#AmIDoingItRight?: Hashtagging for Businesses
August 14th, 2014 by
Hashtags allow you expand your business’ reach, and engage with customers in a new way. Check out these quick tips on using and creating hashtags for your business’ #socialmedia accounts.
1. Do More KISS-ing:
In 1960, the U.S. Navy enacted the “Keep it simple, stupid” principle. Simplicity can go a long way in the world of hashtagging, whereas complexity can get lost in the shuffle. The United States Naval Academy does a good job of keeping it simple on their Twitter page. Here are some rules of thumb:
- Keep it short: A good hashtag is typically under 10 characters and only 1-3 words long. Good: #thatwaseasy vs. Bad*: #itainteasybeingcheesy
- *This is okay if you are actually in the cheese business
- Keep it simple: Try not to use words with too many repeated letters, or words that look funky without spacing. #santaanaarts #wheatthins (Side note: Don’t be afraid to use capital letters at times. They can save your hashtag. #SantaAnaArts #WheatThins)
- Keep it straightforward: If you want to use an acronym, you can, just don’t get wild with it. The Naval Academy uses #USNA18 to depict their incoming class of plebes. It’s easy for plebes, family, and friends to remember, and it leaves plenty of room for commentary in the tweets.
2. Get a Second (and third) Opinion:
Despite the saying that “All publicity is good publicity,” the last thing you want to do is create a hashtagging nightmare. If you haven’t been invited to Su’s anal bum party (aka #susanalbumparty – aka Susan Boyle’s Album Release Party), you may want to have someone from inside, and outside your company take a second look. There are lots of ways that brands can go viral in a negative way, so it’s best to double check before becoming the butt of a joke.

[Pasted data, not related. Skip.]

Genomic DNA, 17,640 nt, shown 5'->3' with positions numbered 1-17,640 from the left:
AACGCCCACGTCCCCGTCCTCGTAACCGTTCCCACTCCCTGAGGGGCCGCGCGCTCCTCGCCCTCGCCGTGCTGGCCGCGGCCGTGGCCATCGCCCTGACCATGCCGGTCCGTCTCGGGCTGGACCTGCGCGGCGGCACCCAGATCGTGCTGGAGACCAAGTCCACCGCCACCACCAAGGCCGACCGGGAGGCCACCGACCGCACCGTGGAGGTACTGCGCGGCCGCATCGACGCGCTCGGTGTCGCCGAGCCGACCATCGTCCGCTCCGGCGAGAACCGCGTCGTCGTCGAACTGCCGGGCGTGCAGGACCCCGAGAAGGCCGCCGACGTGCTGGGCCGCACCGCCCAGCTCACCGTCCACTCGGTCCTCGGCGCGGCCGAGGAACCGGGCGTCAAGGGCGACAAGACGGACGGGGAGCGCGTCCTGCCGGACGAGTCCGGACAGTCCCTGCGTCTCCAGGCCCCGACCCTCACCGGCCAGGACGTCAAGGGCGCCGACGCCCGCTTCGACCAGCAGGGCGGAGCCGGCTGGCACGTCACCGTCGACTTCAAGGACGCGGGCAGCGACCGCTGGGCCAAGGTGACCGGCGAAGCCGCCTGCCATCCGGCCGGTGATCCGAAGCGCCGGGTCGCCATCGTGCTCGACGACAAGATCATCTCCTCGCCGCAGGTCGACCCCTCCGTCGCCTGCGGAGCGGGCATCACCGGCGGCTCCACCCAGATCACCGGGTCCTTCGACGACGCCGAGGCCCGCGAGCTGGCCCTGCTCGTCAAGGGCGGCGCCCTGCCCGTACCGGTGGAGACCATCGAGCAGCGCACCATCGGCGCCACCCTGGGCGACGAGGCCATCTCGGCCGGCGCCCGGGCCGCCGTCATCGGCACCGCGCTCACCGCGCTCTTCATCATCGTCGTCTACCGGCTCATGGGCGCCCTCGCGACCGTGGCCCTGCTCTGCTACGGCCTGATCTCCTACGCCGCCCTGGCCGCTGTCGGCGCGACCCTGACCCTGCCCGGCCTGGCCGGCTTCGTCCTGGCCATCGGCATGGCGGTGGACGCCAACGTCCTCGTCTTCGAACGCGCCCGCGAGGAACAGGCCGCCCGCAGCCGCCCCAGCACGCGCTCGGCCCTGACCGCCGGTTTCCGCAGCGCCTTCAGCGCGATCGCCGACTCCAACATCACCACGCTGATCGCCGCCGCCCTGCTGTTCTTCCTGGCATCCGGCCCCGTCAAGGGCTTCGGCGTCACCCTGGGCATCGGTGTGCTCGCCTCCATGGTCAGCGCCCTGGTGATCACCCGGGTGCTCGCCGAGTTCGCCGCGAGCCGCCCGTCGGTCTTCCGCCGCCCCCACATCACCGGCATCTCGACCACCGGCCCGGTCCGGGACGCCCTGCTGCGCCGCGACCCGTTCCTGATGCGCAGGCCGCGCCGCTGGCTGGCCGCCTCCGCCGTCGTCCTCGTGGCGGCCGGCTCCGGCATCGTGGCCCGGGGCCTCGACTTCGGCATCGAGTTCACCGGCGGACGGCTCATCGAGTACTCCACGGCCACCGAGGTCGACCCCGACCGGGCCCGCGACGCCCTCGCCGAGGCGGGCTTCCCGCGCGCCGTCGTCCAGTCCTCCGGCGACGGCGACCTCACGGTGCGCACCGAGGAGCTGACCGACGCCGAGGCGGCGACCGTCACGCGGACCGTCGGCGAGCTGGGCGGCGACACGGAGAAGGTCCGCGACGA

3. Make Consistency a Priority:
No matter what hashtag you choose, be sure to keep it consistent across all of your platforms. It is frustrating to the consumer when they don’t know what to hashtag. A popular TLC show, My 600-lb. Life, incorporates live tweets into the show, but they fail to communicate what the official hashtag is. While #My600lbLife and #my600poundlife aren’t that different, half of the population is missing out. Pick one and stick to it.
4. Commit to Your Hashtag Offline:
Once you’ve decided on a hashtag, be sure to get the word out. Many big brands push their hashtag out on all different forms of media, including packaging, print, and TV commercials. You can find ways to do this on a smaller scale, such as adding it to your email signature, including it on an event invitation, or even holding a contest (internal or external) to let your customers and employees know.
5. Follow Through:
Once people are using your hashtag, don’t forget to thank them! A quick follow-up with your consumer via like, share, retweet, +1, or repin can go a long way. Hashtags are great because you can see the most popular, and the most recent, posts using the hashtag. It’s also a great way to find influencers and followers in your industry. Here are a few of my personal favorites:
Have you ever completely failed, or succeeded, with a hashtag? Let us know in the comments.
These are some great guidelines to follow Maggie, thank you for sharing. I also find it to be daunting to read a business tweet that has about 10 hashtags. This blatant over-use tells me that they don’t know what they are doing and as the reader I don’t really understand what they are trying to promote due to the lack of focus. I like the point you make to commit to the hashtag – even offline!
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